What I found was quite startling news to me (but not to a number of NGOs, and not to Martin Hearson, who is quickly becoming an indispensible go-to for interesting developments in international taxation): the OECD has apparently set up a sort of soft-law dispute resolution regime in which anyone can bring complaints against perceived tax dodging by multinationals, by lodging a request to a designated bureaucrat in the multinational's home states. This is a metaphor for taxpayer standing, an issue I have been curious about in the past but haven't made much progress on despite more than a little help from some of my regular readers.
This soft-law dispute resolution regime is quirky, to say the least. That's, of course, to be expected. So far the regime seems to be toothless or offer little more than a bit of theatre, but it is intriguing to watch the NGOs try to make hay with it, and more power to them if they can gain any traction. If they can, I expect to see the floodgates opened up for taxpayer-standing suits levied against MNCs in OECD member nations for their tax dodging efforts in developing countries, all on the strength of a document that isn't law anywhere.
This is the stuff of global legal pluralism.
The regime emerges from a non-binding set of OECD guidelines that require multinational enterprises to (among other undertakings) adhere to the arm’s length transfer pricing standards (also developed by the OECD) wherever they operate, and to structure transactions consistent with economic principles unless there are specific local laws allowing deviation from this general rule. Again, these guidelines are non-binding standards. But there is a real live process built up in this document. It is sprinkled throughout the Guidelines but the main parts are these:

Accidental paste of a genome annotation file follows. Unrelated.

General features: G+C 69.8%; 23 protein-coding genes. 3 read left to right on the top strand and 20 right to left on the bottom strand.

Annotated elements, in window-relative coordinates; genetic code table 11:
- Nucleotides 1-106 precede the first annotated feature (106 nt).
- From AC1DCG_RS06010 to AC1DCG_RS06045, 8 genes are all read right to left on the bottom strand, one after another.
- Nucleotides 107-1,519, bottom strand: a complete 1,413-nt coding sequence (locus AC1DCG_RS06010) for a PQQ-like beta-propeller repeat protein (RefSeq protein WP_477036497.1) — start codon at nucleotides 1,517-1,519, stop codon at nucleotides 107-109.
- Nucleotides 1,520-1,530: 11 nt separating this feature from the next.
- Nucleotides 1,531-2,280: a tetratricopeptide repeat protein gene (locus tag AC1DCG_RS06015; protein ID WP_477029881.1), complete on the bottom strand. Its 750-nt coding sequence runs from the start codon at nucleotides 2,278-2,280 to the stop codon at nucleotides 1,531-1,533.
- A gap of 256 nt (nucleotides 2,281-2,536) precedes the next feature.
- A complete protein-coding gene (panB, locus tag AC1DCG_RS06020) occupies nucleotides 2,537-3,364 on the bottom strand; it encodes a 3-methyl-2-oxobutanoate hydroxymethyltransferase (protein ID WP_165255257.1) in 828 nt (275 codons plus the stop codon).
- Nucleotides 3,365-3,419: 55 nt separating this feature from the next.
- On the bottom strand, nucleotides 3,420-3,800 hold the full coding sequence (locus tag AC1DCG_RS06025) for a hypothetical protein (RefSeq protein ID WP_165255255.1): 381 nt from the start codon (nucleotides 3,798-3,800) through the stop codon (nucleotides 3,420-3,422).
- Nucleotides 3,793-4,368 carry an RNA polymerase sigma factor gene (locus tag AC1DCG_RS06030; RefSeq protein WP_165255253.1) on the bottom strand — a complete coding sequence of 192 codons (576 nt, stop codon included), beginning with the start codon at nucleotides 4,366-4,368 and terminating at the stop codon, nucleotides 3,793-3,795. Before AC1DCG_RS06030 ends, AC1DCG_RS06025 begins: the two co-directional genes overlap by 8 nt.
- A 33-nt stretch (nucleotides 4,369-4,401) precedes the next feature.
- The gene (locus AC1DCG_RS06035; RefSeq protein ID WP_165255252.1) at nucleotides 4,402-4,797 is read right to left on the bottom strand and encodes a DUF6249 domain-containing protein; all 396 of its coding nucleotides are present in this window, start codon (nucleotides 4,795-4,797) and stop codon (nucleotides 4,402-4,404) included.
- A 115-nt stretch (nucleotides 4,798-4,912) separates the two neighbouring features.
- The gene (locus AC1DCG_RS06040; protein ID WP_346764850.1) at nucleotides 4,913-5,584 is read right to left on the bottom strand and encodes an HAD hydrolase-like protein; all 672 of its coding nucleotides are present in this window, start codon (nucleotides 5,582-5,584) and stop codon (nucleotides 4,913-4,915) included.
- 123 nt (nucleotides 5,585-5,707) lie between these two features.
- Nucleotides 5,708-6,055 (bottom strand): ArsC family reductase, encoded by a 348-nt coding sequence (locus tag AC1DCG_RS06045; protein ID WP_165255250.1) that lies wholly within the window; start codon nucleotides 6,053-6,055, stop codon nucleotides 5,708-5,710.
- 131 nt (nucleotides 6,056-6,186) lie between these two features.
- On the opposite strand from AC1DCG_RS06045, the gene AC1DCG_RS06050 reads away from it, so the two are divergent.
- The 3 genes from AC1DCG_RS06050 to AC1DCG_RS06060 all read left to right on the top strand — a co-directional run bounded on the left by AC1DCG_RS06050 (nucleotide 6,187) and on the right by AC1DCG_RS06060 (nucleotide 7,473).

[from p. 18:] Governments adhering to the Guidelines will implement them and encourage their use. They will establish National Contact Points that promote the Guidelines and act as a forum for discussion ... The adhering Governments will also participate in appropriate review and consultation procedures to address issues concerning interpretation of the Guidelines in a changing world.
[from p. 72:] The National Contact Point will ... Respond to enquiries about the Guidelines from: a) other National Contact Points; b) the business community, worker organisations, other non- governmental organisations and the public; and c) governments of non-adhering countries.
... The National Contact Point will contribute to the resolution of issues that arise relating to implementation of the Guidelines in specific instances in a manner that is impartial, predictable, equitable and compatible with the principles and standards of the Guidelines. The NCP will offer a forum for discussion and assist the business community, worker organisations, other non-governmental organisations, and other interested parties concerned to deal with the issues raised in an efficient and timely manner and in accordance with applicable law.
In providing this assistance, the NCP will: ... Make an initial assessment of whether the issues raised merit further examination and respond to the parties involved. ... consult with these parties ... facilitate access to consensual and non-adversarial means, such as conciliation or mediation ... make the results of the procedures publicly available.From this we can discern the following soft law dispute resolution regime:
- If you think a MNE is engaged in behavior inconsistent with the MNE guidelines, you can make a complaint to the National Contact Point (NCP) in the country(ies) where your target MNE is organized/operates.
- The NCPs "will" respond to enquiries from the public.
- The NCPs "will" assess issues raised, and, if the NCP thinks the issues merit further review, will consult with you and with the MNE about the issue you raised, facilitate mediation, come to a decision and publish their results.